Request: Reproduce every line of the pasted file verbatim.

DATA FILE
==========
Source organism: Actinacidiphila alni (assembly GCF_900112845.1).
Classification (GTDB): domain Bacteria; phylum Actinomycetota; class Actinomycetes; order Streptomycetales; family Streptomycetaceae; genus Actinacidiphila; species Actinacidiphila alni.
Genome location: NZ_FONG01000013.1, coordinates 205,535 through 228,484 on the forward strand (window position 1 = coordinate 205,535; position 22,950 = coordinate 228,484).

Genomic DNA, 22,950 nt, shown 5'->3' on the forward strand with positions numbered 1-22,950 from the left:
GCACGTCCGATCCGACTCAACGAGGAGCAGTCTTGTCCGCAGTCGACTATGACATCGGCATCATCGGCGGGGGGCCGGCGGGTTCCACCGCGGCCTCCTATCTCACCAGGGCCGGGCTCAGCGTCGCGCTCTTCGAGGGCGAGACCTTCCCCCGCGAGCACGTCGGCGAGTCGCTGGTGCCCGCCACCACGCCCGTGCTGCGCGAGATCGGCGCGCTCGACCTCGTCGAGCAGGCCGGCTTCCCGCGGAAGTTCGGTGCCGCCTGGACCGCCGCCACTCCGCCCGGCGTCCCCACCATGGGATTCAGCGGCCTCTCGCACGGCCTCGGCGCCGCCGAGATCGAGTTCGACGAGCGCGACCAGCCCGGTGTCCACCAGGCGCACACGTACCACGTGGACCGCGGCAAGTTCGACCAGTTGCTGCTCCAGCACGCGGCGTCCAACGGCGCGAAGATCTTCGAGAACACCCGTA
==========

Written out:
Source organism: Actinacidiphila alni (assembly GCF_900112845.1).
Classification (GTDB): domain Bacteria; phylum Actinomycetota; class Actinomycetes; order Streptomycetales; family Streptomycetaceae; genus Actinacidiphila; species Actinacidiphila alni.
Genome location: NZ_FONG01000013.1, coordinates 205,535 through 228,484 on the forward strand (window position 1 = coordinate 205,535; position 22,950 = coordinate 228,484).

Genomic DNA, 22,950 nt, shown 5'->3' on the forward strand with positions numbered 1-22,950 from the left:
GCACGTCCGATCCGACTCAACGAGGAGCAGTCTTGTCCGCAGTCGACTATGACATCGGCATCATCGGCGGGGGGCCGGCGGGTTCCACCGCGGCCTCCTATCTCACCAGGGCCGGGCTCAGCGTCGCGCTCTTCGAGGGCGAGACCTTCCCCCGCGAGCACGTCGGCGAGTCGCTGGTGCCCGCCACCACGCCCGTGCTGCGCGAGATCGGCGCGCTCGACCTCGTCGAGCAGGCCGGCTTCCCGCGGAAGTTCGGTGCCGCCTGGACCGCCGCCACTCCGCCCGGCGTCCCCACCATGGGATTCAGCGGCCTCTCGCACGGCCTCGGCGCCGCCGAGATCGAGTTCGACGAGCGCGACCAGCCCGGTGTCCACCAGGCGCACACGTACCACGTGGACCGCGGCAAGTTCGACCAGTTGCTGCTCCAGCACGCGGCGTCCAACGGCGCGAAGATCTTCGAGAACACCCGTA